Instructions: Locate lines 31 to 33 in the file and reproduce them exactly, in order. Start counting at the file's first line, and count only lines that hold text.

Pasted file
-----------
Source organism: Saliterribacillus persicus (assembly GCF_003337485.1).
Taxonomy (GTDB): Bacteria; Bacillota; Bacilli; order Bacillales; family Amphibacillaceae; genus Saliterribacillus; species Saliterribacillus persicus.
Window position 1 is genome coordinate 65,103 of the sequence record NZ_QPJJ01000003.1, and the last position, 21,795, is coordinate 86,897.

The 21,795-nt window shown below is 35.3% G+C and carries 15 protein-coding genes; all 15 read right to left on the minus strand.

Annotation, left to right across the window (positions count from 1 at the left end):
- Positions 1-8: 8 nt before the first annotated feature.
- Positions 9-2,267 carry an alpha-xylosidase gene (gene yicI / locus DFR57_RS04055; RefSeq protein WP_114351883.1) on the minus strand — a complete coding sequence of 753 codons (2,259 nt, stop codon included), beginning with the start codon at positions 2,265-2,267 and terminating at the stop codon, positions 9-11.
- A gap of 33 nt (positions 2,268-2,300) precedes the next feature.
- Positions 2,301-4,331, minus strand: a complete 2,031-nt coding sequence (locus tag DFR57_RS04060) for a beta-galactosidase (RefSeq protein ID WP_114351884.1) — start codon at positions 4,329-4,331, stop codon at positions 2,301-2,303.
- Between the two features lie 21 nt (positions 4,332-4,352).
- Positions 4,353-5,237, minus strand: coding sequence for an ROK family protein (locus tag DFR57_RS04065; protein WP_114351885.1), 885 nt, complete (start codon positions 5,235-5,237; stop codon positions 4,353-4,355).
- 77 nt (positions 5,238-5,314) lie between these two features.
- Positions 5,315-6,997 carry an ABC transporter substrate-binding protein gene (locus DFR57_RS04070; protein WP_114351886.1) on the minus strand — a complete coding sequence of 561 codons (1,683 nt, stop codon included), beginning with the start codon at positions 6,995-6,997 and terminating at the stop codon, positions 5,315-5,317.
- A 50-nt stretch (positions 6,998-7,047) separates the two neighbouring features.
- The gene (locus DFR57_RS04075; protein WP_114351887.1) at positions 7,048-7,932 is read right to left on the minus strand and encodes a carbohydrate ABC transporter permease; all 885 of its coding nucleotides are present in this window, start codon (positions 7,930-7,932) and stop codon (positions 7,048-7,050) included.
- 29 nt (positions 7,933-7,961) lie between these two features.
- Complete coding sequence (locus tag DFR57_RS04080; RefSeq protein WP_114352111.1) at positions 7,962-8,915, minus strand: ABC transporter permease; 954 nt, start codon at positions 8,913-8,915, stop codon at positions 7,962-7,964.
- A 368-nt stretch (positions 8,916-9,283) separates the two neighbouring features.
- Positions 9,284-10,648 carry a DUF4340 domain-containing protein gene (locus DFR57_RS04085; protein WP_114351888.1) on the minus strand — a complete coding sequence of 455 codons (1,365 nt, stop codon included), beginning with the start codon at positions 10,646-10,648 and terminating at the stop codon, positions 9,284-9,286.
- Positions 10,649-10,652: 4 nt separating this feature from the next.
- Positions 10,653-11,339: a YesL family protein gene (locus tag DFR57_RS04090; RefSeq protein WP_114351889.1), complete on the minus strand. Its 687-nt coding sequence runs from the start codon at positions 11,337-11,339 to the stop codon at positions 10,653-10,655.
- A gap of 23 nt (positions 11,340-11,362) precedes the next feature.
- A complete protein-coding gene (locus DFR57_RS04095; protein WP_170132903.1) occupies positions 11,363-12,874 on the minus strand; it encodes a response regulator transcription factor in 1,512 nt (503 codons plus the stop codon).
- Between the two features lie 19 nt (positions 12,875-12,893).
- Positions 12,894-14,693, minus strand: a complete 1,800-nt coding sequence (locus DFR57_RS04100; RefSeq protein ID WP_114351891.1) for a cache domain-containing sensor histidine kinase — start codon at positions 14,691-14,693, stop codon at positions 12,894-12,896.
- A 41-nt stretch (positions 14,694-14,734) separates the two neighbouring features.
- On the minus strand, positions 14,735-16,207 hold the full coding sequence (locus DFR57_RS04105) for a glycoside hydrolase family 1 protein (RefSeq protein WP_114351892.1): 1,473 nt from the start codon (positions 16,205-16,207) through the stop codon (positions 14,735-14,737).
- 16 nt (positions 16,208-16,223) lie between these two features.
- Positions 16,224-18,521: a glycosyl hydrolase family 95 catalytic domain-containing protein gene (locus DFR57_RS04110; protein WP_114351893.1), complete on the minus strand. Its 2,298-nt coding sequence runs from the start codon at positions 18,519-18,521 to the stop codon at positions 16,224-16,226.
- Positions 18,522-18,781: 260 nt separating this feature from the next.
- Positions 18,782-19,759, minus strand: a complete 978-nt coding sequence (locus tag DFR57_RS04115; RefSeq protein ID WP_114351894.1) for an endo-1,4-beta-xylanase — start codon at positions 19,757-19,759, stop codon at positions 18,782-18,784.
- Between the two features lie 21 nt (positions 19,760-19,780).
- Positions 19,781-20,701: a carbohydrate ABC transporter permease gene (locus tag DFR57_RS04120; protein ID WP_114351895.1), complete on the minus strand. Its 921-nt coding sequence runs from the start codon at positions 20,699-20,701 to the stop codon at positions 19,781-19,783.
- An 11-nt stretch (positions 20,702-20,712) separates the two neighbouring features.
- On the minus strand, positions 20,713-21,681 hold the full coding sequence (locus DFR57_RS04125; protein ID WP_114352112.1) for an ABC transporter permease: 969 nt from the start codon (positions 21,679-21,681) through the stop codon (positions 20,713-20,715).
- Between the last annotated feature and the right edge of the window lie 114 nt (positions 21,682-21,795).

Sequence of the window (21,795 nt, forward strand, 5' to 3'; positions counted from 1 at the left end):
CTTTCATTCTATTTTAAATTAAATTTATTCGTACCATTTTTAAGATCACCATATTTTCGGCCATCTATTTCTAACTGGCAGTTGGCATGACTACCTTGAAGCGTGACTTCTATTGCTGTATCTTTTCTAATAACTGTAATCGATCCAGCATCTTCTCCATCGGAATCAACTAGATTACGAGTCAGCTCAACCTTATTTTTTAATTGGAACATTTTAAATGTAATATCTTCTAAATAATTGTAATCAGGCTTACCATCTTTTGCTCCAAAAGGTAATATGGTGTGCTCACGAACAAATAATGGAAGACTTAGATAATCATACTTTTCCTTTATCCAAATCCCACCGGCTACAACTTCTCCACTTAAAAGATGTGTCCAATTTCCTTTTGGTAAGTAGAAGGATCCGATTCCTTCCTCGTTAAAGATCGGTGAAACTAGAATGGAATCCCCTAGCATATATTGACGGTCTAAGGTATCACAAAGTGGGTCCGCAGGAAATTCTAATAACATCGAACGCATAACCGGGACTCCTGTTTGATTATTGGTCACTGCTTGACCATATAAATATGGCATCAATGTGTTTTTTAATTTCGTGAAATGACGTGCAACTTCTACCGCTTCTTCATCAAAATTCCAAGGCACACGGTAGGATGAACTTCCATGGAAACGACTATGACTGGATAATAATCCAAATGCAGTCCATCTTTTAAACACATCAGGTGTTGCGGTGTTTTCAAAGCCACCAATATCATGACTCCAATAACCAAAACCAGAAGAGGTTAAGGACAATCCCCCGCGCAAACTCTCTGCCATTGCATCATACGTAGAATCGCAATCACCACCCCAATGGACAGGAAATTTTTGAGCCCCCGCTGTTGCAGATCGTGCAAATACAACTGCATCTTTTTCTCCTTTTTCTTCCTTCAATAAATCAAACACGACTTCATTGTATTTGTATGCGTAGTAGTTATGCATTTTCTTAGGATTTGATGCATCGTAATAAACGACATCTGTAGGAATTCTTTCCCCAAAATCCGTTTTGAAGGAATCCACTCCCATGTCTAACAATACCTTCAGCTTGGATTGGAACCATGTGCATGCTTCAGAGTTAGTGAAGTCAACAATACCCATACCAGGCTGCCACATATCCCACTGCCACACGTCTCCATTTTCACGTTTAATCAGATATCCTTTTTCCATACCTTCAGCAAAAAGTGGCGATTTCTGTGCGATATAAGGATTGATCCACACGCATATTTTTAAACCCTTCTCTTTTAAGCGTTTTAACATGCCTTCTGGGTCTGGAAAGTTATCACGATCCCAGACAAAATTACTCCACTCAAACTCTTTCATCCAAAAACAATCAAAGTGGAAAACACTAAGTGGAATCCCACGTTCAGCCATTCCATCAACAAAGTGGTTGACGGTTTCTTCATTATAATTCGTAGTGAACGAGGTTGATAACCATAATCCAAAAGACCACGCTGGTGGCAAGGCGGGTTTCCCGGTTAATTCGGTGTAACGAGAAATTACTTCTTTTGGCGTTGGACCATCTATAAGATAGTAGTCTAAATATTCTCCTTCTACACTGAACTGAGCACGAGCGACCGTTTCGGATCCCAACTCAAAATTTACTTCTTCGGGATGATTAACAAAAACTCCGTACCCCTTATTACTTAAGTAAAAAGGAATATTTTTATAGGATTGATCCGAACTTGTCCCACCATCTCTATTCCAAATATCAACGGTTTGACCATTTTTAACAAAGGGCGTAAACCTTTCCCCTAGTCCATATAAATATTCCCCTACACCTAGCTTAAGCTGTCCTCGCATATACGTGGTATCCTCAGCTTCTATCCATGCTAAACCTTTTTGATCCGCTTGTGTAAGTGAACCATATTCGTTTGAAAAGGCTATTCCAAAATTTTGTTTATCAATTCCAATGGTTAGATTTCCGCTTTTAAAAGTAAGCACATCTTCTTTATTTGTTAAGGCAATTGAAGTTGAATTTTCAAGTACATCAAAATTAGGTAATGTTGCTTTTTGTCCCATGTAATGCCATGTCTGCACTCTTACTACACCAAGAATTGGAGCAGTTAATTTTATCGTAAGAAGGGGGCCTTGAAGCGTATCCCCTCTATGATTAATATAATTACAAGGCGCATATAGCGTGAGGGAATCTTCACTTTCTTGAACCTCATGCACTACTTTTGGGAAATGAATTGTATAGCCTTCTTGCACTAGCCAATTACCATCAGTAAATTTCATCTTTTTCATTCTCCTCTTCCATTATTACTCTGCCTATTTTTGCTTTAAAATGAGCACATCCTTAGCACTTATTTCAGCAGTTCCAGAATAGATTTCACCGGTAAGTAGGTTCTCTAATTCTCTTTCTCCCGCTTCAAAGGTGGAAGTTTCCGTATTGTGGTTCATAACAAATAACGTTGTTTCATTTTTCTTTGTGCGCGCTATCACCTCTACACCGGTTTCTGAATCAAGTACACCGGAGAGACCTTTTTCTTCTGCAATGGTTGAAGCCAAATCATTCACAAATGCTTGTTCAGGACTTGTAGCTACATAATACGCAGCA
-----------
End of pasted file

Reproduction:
- Positions 18,782-19,759, minus strand: a complete 978-nt coding sequence (locus tag DFR57_RS04115; RefSeq protein ID WP_114351894.1) for an endo-1,4-beta-xylanase — start codon at positions 19,757-19,759, stop codon at positions 18,782-18,784.
- Between the two features lie 21 nt (positions 19,760-19,780).
- Positions 19,781-20,701: a carbohydrate ABC transporter permease gene (locus tag DFR57_RS04120; protein ID WP_114351895.1), complete on the minus strand. Its 921-nt coding sequence runs from the start codon at positions 20,699-20,701 to the stop codon at positions 19,781-19,783.